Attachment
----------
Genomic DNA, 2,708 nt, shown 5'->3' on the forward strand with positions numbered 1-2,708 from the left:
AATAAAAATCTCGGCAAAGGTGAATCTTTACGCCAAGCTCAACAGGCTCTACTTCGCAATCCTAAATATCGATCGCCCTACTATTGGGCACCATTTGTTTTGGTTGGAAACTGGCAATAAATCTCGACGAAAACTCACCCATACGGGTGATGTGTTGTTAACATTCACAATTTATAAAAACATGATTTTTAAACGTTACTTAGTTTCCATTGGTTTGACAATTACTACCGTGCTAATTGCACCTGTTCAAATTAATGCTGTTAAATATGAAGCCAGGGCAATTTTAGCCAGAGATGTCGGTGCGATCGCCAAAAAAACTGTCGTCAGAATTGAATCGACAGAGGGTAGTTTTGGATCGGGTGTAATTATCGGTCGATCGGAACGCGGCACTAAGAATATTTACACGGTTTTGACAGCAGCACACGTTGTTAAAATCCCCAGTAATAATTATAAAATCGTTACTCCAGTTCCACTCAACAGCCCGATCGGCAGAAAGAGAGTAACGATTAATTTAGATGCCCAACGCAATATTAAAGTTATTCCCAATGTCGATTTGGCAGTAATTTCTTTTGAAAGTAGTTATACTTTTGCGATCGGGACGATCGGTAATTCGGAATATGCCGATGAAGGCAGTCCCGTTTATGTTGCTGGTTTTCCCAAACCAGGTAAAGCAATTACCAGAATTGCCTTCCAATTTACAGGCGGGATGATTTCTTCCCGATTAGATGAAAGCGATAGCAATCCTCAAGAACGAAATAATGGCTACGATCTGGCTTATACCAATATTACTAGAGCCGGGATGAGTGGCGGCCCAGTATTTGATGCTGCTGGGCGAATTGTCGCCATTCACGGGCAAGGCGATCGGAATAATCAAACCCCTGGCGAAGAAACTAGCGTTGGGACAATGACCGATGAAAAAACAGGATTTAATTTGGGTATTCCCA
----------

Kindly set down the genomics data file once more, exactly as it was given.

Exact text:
Genomic DNA, 2,708 nt, shown 5'->3' on the forward strand with positions numbered 1-2,708 from the left:
AATAAAAATCTCGGCAAAGGTGAATCTTTACGCCAAGCTCAACAGGCTCTACTTCGCAATCCTAAATATCGATCGCCCTACTATTGGGCACCATTTGTTTTGGTTGGAAACTGGCAATAAATCTCGACGAAAACTCACCCATACGGGTGATGTGTTGTTAACATTCACAATTTATAAAAACATGATTTTTAAACGTTACTTAGTTTCCATTGGTTTGACAATTACTACCGTGCTAATTGCACCTGTTCAAATTAATGCTGTTAAATATGAAGCCAGGGCAATTTTAGCCAGAGATGTCGGTGCGATCGCCAAAAAAACTGTCGTCAGAATTGAATCGACAGAGGGTAGTTTTGGATCGGGTGTAATTATCGGTCGATCGGAACGCGGCACTAAGAATATTTACACGGTTTTGACAGCAGCACACGTTGTTAAAATCCCCAGTAATAATTATAAAATCGTTACTCCAGTTCCACTCAACAGCCCGATCGGCAGAAAGAGAGTAACGATTAATTTAGATGCCCAACGCAATATTAAAGTTATTCCCAATGTCGATTTGGCAGTAATTTCTTTTGAAAGTAGTTATACTTTTGCGATCGGGACGATCGGTAATTCGGAATATGCCGATGAAGGCAGTCCCGTTTATGTTGCTGGTTTTCCCAAACCAGGTAAAGCAATTACCAGAATTGCCTTCCAATTTACAGGCGGGATGATTTCTTCCCGATTAGATGAAAGCGATAGCAATCCTCAAGAACGAAATAATGGCTACGATCTGGCTTATACCAATATTACTAGAGCCGGGATGAGTGGCGGCCCAGTATTTGATGCTGCTGGGCGAATTGTCGCCATTCACGGGCAAGGCGATCGGAATAATCAAACCCCTGGCGAAGAAACTAGCGTTGGGACAATGACCGATGAAAAAACAGGATTTAATTTGGGTATTCCCA